A 97-year-old woman held in a Japanese internment camp in Arizona during World War II was bilked out of more than $600,000 last year by the staff of a North Side nursing home, according to a legal document filed Thursday by the Cook County acting public guardian.

Grace Watanabe, who suffers from dementia, was living at the Symphony Residences of Lincoln Park where the business manager, two activity directors, a receptionist and a hairdresser allegedly looted her bank account, according to the petition entered in Cook County Circuit Court to determine what happened to her money .

Named in the petition are the nursing home’s owner Bernard Hollander, CEO David Hartman and the five employees who allegedly took the money from Watanabe.

One of the checks written from Grace Watanabe’s account and included in a legal filing alleging Watanabe was bilked of $600,000.

Chicago Police are investigating the claims, but no one has been charged with a crime in connection to the case, said Charles Golbert, the acting Cook County public guardian.

Golbert said the public guardian’s petition could lead to a lawsuit to recover the money.

Symphony Residences of Lincoln Park released a statement Thursday saying officials there were “shocked and saddened” several months ago to learn that “a beloved, longtime resident was giving money to its employees, the receipt of which was a violation of company policy.”

The facility contacted police and worked with the state, Watanabe and her bank to gather facts, according to the statement.

“The employees suspected of involvement are no longer employed at the facility and all staff were retrained in policies relating to receiving gifts from residents and their families,” the statement said.

Watanabe was born in Santa Cruz, California in 1921 and was held in the Poston internment camp from 1942 to 1946 during World War II, Golbert said.

He said Watanabe appears to have lived in California until 1985. She attended the University of Illinois at Chicago and earned a degree in social studies and English, he said. She is now in a new facility.

“She has been placed in one of the city’s top nursing homes, the location we want to keep confidential for now, where she will receive the compassionate care she deserves,” Golbert said.

According to the petition, Watanabe told her doctor that she asked a staff member to help her with her finances but later discovered that employee took money from her account. She also told the doctor that she didn’t know the value of her estate.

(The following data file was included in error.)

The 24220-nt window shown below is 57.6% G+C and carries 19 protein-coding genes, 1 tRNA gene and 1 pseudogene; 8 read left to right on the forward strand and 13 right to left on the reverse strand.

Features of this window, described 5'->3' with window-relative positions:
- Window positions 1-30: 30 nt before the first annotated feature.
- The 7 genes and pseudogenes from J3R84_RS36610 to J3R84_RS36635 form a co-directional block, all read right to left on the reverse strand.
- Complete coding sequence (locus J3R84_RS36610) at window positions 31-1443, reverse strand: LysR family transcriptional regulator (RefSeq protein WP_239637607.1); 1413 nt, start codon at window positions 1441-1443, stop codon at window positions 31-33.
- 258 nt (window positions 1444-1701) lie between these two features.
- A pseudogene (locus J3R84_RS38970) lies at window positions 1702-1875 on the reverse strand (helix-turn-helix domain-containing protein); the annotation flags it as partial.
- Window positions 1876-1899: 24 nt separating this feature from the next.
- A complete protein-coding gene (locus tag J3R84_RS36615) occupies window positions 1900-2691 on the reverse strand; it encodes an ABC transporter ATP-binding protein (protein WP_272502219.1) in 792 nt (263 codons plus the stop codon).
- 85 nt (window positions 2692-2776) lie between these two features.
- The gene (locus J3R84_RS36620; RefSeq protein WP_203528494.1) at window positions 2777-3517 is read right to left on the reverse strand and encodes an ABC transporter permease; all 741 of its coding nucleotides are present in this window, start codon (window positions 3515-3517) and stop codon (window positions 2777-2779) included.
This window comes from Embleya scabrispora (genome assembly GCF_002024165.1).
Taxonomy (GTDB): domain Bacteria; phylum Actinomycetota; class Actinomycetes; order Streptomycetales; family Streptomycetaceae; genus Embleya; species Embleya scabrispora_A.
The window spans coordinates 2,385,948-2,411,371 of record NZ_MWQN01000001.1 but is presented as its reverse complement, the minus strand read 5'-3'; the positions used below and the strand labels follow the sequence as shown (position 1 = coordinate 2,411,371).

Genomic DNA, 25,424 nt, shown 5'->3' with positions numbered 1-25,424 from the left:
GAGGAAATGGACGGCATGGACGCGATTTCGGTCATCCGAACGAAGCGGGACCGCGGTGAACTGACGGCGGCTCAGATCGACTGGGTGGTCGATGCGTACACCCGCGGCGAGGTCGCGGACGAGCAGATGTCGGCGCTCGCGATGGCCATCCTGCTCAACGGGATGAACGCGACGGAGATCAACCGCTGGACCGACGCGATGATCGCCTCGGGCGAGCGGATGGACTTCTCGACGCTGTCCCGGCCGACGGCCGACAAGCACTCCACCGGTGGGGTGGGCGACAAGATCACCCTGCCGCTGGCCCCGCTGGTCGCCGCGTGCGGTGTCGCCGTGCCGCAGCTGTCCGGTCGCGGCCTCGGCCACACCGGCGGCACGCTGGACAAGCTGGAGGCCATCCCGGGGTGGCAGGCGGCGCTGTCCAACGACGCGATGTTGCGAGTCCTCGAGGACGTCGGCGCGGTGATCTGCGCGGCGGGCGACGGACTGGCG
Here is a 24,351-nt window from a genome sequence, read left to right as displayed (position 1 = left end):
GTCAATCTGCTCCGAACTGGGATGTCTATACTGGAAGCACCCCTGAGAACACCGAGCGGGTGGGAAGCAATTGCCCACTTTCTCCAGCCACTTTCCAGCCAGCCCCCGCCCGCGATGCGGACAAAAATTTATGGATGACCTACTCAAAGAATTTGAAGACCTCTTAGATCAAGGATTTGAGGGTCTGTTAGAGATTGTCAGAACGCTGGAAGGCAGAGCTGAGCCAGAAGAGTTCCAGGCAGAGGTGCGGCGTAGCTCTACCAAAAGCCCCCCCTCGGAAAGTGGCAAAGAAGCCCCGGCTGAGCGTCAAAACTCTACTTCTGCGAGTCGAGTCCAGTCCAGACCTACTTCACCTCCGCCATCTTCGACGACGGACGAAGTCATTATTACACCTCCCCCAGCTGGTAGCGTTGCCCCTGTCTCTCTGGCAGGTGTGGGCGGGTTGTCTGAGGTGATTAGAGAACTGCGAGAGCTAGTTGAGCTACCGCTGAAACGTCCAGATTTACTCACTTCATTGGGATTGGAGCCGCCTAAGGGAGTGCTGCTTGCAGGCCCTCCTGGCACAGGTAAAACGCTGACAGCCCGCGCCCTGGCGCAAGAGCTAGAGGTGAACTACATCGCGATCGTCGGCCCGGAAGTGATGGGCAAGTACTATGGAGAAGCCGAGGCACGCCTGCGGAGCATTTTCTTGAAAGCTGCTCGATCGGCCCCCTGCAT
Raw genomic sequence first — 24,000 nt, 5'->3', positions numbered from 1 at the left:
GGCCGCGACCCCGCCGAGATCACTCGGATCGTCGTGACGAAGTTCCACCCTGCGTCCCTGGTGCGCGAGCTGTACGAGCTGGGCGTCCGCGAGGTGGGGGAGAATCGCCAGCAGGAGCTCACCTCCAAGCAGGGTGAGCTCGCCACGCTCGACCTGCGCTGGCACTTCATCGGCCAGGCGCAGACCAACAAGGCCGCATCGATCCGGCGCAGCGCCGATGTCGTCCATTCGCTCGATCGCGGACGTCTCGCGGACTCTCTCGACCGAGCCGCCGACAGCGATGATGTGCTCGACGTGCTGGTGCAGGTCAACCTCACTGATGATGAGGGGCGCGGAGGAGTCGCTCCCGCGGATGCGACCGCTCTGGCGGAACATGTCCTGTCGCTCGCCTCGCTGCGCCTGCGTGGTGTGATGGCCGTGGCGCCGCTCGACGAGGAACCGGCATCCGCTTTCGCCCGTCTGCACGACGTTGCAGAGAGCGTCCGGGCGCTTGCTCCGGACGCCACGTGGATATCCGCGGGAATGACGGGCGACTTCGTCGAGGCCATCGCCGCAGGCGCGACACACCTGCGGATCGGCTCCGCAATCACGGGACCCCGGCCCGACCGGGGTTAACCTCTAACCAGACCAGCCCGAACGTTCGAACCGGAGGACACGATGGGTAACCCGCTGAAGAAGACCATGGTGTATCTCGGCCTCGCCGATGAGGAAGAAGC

Watanabe couldn’t name all of the employees who allegedly took money from her, but bank records showed five employees cashed her checks and used her ATM card, according to the lawsuit.

Bank of America alerted the Illinois Adult Protective Services program about suspicious withdrawals from her account, which brought the public guardian’s office into the case.

The activity director at the nursing home took more than $200,000 from Watanabe’s accounts at Bank of America, the petition said. One $5,000 check was marked “Happy Birthday.” The activity director resigned on July 6, the filing said.

The business manager, who also resigned in July, and two of her daughters cashed more than $163,000 in checks from Watanabe’s account at JPMorgan Chase, the petition said. One check was for $50,000 and was marked “gift.”

A receptionist got $65,000 and an assistant activity director took $25,000, the filing said. A hairdresser cashed a check for $15,000, according to the petition.

Watanabe, who can’t care for herself, had been living in her own apartment in the facility at 2437 N. Southport Ave. since 2010.

She’s never been married and her only known family member, brother Mark Watanabe, died in 2009.

According to the Medicare.gov website, Symphony of Lincoln Park is rated as “below average” with a $15,993 fine assessed against it in late 2016. Government inspections of the facility have uncovered more than 40 “deficiencies” in recent years, according to the website. Among the problems uncovered in 2016: staff failed to monitor medications, causing a resident “actual harm,” the website says.

A website for the nursing home says its parent company operates 23 other facilities in Illinois and northwest Indiana.